Summary Chapter 2: Manchu Conquest

 

Summary Chapter 2: The Manchu Conquest

The Ming fell at the hands of the rebel Li Zicheng, but it was the Manchu who became the rulers of the next dynasty. The Manchu lived northeast of the Ming territory, in present-day Jilin and Liaoning provinces. They were in many ways very different from the ethnic Han people who were the majority of the Ming dynasty subjects. Originally the Manchu were named Jürchen (Nüzhen in Chinese), and they had ruled northern China in the 12th and early 13th century. In 1616 the leader Nurhaci would revive the name Jin, and with it the intention of conquering the areas now occupied by the Ming. Before that moment, the history of the Jürchen is not entirely clear: they did not have a tradition of keeping historical records, and only under Nurhaci’s reign did they develop their script (based on Mongolian). Depending on how close they lived to Joseon Korea and Ming China, Jürchen were more or less engaged in trade and agriculture. In the northern reaches of their territory, along the Amur (Heilongjiang) River and Sungari, Jürchen were hunters and fishermen.

Imperial bodyguard Zhanyinbao, a Manchu. Archery was a traditional Manchu skill, used to hunt, but also in warfare.

 

Nurhaci completely reorganized the Jürchen group under his control, and laid the foundations for the Qing dynasty.
He devised a system of Eight Banners to organize his troops on the battlefield, and used this same system to register the entire population. After conquering a number of Mongol and other Jürchen groups, he also began to attack the Ming, north of the Great Wall. He presented himself as a righteous ruler, preventing his troops from plundering, and accepting former Ming officials in his bureaucracy, but he was not always true to his word and some of the conquered people were forcibly relocated, enslaved, or enlisted in his army. Resistance against Nurhaci’s conquest should not come as a surprise: there were significant differences in culture, language, and traditions between the conquered Ming subjects and the Manchu conquerors. However, the Manchu were able to subdue the rebellion which began against them in 1622 and in 1625.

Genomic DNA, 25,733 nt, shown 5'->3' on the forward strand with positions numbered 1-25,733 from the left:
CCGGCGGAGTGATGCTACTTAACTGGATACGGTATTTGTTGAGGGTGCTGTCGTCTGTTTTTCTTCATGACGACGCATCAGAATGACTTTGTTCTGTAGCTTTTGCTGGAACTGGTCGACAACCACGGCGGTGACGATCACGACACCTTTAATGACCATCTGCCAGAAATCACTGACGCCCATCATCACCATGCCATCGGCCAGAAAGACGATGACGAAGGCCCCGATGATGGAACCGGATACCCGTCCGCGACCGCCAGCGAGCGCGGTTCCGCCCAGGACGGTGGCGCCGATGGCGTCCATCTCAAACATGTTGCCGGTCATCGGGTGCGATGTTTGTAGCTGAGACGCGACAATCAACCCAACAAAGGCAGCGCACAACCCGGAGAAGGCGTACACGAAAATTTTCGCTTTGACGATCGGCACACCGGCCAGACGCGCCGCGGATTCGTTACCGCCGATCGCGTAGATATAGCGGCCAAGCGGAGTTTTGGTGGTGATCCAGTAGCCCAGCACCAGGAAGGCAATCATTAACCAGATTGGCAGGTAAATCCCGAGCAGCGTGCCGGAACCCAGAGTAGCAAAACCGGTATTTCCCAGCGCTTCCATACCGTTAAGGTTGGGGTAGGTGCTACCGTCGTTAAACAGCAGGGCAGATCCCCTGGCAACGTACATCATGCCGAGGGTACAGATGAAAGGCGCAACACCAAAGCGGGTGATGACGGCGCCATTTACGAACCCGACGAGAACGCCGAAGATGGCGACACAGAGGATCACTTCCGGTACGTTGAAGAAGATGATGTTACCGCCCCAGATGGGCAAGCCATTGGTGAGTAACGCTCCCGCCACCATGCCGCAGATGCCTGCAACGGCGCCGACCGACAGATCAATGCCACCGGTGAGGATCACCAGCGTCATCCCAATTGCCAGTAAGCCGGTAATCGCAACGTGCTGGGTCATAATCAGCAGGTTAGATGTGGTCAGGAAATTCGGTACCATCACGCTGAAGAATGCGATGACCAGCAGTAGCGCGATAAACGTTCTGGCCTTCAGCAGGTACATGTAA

After Nurhaci’s death, a power struggle ensued. Unlike the Ming dynasty, he had not designated an heir apparent, but following Inner Asian tradition, had left his territory to multiple close male junior relatives. Hong Taiji came out on top in the power struggle, and he began to restore relations with the ethnic Han. As a result, more and more ethnic Han people from the northeastern border areas defected to the Manchu. Hong Taiji turned a leaf in his relations with the Ming, and changed the name of his people from Jürchen to Manchu, and the name of the dynasty from Jin (Gold) to Qing (pure, clear). These symbolic changes were quickly followed by massive changes in the geopolitical situation: he forced the Korean Joseon dynasty (1392–1897) to switch its allegiance from Ming to Qing, and his troops began to operate south of the Great Wall, which the Ming saw as the traditional boundary between the civilized world of China, and the “barbarian” world further north.

Progress in the conquest of the Ming was initially slow, but in 1644 Wu Sangui, the general who guarded a strategic pass on the edge of the Great Wall made a fateful choice. He invited the Qing troops to help him against the rebel Li Zicheng, who had toppled the Ming dynasty in 1644. Wu was in later historiography and popular history reviled as a traitor, because once the Qing troops were in Beijing, they continued the conquest of the Ming, while mopping up the rebellions that had brought the Ming down. Just as it had been the case north of the Great Wall, the Ming subjects contined with their resistance against the Qing. Resistance was suppressed violently, for instance in the city of Yangzhou, where the Manchus massacred the population of the city for ten days.[1] Because the Manchus were far outnumbered by the ethnic Han they had conquered, in particular in the southern parts of their newly extended empire, the former Ming subjects would occasionally attempt to rise in rebellion. Early on resistance efforts focused on relatives of the last Ming emperors, and it would take seventeen years before the Qing had killed them all. It was clear that the Manchu could not rule this territory through military force alone, and in particular under the reigns of Kangxi (see Chapter 3) and Qianlong (Chapter 5), the Manchu emperors moved from coercion to cooperation. Hong Taiji had died shortly before the Manchus conquered Beijing.